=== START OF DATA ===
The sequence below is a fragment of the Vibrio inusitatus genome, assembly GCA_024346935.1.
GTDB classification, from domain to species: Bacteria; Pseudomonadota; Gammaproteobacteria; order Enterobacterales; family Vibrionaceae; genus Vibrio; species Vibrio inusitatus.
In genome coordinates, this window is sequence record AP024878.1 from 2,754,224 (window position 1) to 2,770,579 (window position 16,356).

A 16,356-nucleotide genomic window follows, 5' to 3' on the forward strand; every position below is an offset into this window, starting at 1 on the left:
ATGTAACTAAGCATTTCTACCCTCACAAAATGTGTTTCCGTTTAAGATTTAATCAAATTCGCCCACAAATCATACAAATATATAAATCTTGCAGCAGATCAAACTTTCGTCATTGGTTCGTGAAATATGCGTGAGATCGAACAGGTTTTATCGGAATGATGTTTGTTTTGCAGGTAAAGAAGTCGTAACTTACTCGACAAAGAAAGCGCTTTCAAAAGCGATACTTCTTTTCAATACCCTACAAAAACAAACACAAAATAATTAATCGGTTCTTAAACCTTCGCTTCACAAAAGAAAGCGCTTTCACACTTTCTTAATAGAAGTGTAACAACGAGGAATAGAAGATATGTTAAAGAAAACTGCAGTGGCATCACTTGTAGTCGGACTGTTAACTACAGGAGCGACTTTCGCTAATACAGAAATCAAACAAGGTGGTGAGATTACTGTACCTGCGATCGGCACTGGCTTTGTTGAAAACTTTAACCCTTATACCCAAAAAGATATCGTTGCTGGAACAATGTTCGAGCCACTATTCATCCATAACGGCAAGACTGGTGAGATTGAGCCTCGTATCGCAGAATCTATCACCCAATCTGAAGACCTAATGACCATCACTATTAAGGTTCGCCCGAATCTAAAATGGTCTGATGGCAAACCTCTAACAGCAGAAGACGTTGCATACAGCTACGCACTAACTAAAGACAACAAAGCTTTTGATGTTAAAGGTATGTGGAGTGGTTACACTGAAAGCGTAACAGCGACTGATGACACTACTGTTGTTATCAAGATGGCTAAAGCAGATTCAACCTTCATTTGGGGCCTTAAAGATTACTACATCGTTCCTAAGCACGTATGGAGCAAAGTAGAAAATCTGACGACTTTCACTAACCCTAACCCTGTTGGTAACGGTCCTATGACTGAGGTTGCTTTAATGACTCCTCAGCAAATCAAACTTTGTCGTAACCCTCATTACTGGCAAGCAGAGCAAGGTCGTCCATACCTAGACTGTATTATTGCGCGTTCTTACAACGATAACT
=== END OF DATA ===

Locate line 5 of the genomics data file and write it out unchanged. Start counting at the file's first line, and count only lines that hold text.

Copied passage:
ATGTAACTAAGCATTTCTACCCTCACAAAATGTGTTTCCGTTTAAGATTTAATCAAATTCGCCCACAAATCATACAAATATATAAATCTTGCAGCAGATCAAACTTTCGTCATTGGTTCGTGAAATATGCGTGAGATCGAACAGGTTTTATCGGAATGATGTTTGTTTTGCAGGTAAAGAAGTCGTAACTTACTCGACAAAGAAAGCGCTTTCAAAAGCGATACTTCTTTTCAATACCCTACAAAAACAAACACAAAATAATTAATCGGTTCTTAAACCTTCGCTTCACAAAAGAAAGCGCTTTCACACTTTCTTAATAGAAGTGTAACAACGAGGAATAGAAGATATGTTAAAGAAAACTGCAGTGGCATCACTTGTAGTCGGACTGTTAACTACAGGAGCGACTTTCGCTAATACAGAAATCAAACAAGGTGGTGAGATTACTGTACCTGCGATCGGCACTGGCTTTGTTGAAAACTTTAACCCTTATACCCAAAAAGATATCGTTGCTGGAACAATGTTCGAGCCACTATTCATCCATAACGGCAAGACTGGTGAGATTGAGCCTCGTATCGCAGAATCTATCACCCAATCTGAAGACCTAATGACCATCACTATTAAGGTTCGCCCGAATCTAAAATGGTCTGATGGCAAACCTCTAACAGCAGAAGACGTTGCATACAGCTACGCACTAACTAAAGACAACAAAGCTTTTGATGTTAAAGGTATGTGGAGTGGTTACACTGAAAGCGTAACAGCGACTGATGACACTACTGTTGTTATCAAGATGGCTAAAGCAGATTCAACCTTCATTTGGGGCCTTAAAGATTACTACATCGTTCCTAAGCACGTATGGAGCAAAGTAGAAAATCTGACGACTTTCACTAACCCTAACCCTGTTGGTAACGGTCCTATGACTGAGGTTGCTTTAATGACTCCTCAGCAAATCAAACTTTGTCGTAACCCTCATTACTGGCAAGCAGAGCAAGGTCGTCCATACCTAGACTGTATTATTGCGCGTTCTTACAACGATAACT